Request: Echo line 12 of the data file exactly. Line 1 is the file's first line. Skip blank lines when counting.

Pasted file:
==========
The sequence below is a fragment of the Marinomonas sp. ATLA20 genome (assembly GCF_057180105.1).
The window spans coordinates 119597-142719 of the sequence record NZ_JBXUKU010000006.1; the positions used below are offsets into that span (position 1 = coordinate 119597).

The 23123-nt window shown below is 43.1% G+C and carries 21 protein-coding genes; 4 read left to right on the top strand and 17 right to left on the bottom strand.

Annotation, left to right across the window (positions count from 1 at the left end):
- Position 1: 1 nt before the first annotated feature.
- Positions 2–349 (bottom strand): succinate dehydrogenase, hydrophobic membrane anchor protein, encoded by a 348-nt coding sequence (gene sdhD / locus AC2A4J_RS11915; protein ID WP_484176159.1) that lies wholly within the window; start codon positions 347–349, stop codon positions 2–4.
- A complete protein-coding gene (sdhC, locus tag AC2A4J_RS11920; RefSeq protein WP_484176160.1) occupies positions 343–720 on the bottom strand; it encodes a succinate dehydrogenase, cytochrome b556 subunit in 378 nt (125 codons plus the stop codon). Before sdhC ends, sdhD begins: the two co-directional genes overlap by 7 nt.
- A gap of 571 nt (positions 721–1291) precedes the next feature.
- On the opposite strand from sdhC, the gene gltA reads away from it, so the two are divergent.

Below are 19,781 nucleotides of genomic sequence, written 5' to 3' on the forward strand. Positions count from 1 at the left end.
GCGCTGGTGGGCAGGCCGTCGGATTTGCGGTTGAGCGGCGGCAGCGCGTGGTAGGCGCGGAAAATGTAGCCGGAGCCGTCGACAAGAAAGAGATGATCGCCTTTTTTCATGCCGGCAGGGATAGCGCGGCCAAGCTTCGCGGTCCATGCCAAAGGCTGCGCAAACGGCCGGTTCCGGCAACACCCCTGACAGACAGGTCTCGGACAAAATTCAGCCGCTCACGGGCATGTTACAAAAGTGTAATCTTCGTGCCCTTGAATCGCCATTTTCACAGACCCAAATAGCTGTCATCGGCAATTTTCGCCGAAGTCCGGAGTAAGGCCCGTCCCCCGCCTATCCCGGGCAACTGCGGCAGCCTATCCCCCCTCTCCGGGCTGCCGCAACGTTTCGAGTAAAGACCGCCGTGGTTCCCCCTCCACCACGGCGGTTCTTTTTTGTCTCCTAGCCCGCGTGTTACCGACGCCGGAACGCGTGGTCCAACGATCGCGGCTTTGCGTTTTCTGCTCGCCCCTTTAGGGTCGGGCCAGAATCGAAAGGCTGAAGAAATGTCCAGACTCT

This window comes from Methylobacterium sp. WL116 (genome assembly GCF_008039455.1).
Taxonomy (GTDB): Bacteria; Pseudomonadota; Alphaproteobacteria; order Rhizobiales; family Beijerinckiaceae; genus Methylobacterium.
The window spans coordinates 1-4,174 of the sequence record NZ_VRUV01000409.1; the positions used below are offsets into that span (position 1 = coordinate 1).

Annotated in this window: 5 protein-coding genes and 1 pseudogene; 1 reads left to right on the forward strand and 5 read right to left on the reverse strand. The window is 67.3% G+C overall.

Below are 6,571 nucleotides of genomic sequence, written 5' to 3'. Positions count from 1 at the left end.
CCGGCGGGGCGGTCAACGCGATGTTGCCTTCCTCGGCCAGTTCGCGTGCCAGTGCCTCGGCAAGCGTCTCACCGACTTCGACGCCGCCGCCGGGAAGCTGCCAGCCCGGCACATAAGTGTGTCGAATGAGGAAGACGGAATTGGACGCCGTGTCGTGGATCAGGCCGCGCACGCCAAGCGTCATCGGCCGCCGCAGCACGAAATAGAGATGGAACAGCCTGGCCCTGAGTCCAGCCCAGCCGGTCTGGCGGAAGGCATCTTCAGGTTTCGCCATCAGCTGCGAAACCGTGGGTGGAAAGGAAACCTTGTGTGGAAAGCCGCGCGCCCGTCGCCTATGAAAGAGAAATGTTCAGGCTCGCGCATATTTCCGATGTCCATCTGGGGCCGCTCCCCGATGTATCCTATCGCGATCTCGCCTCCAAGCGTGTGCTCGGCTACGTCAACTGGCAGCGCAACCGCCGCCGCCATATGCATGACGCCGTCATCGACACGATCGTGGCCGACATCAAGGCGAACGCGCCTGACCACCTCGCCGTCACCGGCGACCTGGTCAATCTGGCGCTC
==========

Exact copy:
This window comes from Methylobacterium sp. WL116 (genome assembly GCF_008039455.1).